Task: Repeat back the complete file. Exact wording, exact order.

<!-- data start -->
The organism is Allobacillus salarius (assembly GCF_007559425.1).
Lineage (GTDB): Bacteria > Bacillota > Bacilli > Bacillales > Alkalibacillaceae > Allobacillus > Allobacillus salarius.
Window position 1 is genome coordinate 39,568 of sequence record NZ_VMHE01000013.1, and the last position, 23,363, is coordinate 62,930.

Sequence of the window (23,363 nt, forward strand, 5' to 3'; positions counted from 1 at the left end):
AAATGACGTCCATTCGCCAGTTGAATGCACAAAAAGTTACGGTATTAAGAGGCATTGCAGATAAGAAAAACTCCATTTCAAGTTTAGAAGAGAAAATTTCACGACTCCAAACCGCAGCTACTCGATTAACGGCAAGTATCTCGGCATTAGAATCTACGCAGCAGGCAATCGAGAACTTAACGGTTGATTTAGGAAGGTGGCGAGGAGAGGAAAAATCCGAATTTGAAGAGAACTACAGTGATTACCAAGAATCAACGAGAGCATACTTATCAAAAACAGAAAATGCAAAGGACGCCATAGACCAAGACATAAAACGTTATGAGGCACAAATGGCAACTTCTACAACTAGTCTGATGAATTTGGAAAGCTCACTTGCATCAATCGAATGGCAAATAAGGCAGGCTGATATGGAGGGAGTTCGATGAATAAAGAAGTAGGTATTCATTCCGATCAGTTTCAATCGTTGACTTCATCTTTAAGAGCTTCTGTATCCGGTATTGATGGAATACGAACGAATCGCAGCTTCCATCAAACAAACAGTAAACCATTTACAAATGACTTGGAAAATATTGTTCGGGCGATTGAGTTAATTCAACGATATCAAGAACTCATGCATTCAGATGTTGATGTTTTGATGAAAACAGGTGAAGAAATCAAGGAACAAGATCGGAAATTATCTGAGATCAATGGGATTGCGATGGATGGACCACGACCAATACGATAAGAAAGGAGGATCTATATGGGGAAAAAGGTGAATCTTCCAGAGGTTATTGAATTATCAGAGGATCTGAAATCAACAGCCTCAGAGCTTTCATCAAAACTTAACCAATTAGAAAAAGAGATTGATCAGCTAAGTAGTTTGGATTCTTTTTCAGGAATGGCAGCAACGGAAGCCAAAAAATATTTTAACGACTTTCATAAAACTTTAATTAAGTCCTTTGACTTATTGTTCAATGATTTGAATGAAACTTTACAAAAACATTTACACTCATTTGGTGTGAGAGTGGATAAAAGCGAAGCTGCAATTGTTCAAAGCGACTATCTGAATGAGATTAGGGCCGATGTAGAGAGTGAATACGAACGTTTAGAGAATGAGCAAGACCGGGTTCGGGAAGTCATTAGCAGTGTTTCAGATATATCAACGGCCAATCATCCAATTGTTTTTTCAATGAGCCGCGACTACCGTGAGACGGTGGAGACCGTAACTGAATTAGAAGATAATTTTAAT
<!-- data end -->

The organism is Allobacillus salarius (assembly GCF_007559425.1).
Lineage (GTDB): Bacteria > Bacillota > Bacilli > Bacillales > Alkalibacillaceae > Allobacillus > Allobacillus salarius.
Window position 1 is genome coordinate 39,568 of sequence record NZ_VMHE01000013.1, and the last position, 23,363, is coordinate 62,930.

Sequence of the window (23,363 nt, forward strand, 5' to 3'; positions counted from 1 at the left end):
AAATGACGTCCATTCGCCAGTTGAATGCACAAAAAGTTACGGTATTAAGAGGCATTGCAGATAAGAAAAACTCCATTTCAAGTTTAGAAGAGAAAATTTCACGACTCCAAACCGCAGCTACTCGATTAACGGCAAGTATCTCGGCATTAGAATCTACGCAGCAGGCAATCGAGAACTTAACGGTTGATTTAGGAAGGTGGCGAGGAGAGGAAAAATCCGAATTTGAAGAGAACTACAGTGATTACCAAGAATCAACGAGAGCATACTTATCAAAAACAGAAAATGCAAAGGACGCCATAGACCAAGACATAAAACGTTATGAGGCACAAATGGCAACTTCTACAACTAGTCTGATGAATTTGGAAAGCTCACTTGCATCAATCGAATGGCAAATAAGGCAGGCTGATATGGAGGGAGTTCGATGAATAAAGAAGTAGGTATTCATTCCGATCAGTTTCAATCGTTGACTTCATCTTTAAGAGCTTCTGTATCCGGTATTGATGGAATACGAACGAATCGCAGCTTCCATCAAACAAACAGTAAACCATTTACAAATGACTTGGAAAATATTGTTCGGGCGATTGAGTTAATTCAACGATATCAAGAACTCATGCATTCAGATGTTGATGTTTTGATGAAAACAGGTGAAGAAATCAAGGAACAAGATCGGAAATTATCTGAGATCAATGGGATTGCGATGGATGGACCACGACCAATACGATAAGAAAGGAGGATCTATATGGGGAAAAAGGTGAATCTTCCAGAGGTTATTGAATTATCAGAGGATCTGAAATCAACAGCCTCAGAGCTTTCATCAAAACTTAACCAATTAGAAAAAGAGATTGATCAGCTAAGTAGTTTGGATTCTTTTTCAGGAATGGCAGCAACGGAAGCCAAAAAATATTTTAACGACTTTCATAAAACTTTAATTAAGTCCTTTGACTTATTGTTCAATGATTTGAATGAAACTTTACAAAAACATTTACACTCATTTGGTGTGAGAGTGGATAAAAGCGAAGCTGCAATTGTTCAAAGCGACTATCTGAATGAGATTAGGGCCGATGTAGAGAGTGAATACGAACGTTTAGAGAATGAGCAAGACCGGGTTCGGGAAGTCATTAGCAGTGTTTCAGATATATCAACGGCCAATCATCCAATTGTTTTTTCAATGAGCCGCGACTACCGTGAGACGGTGGAGACCGTAACTGAATTAGAAGATAATTTTAAT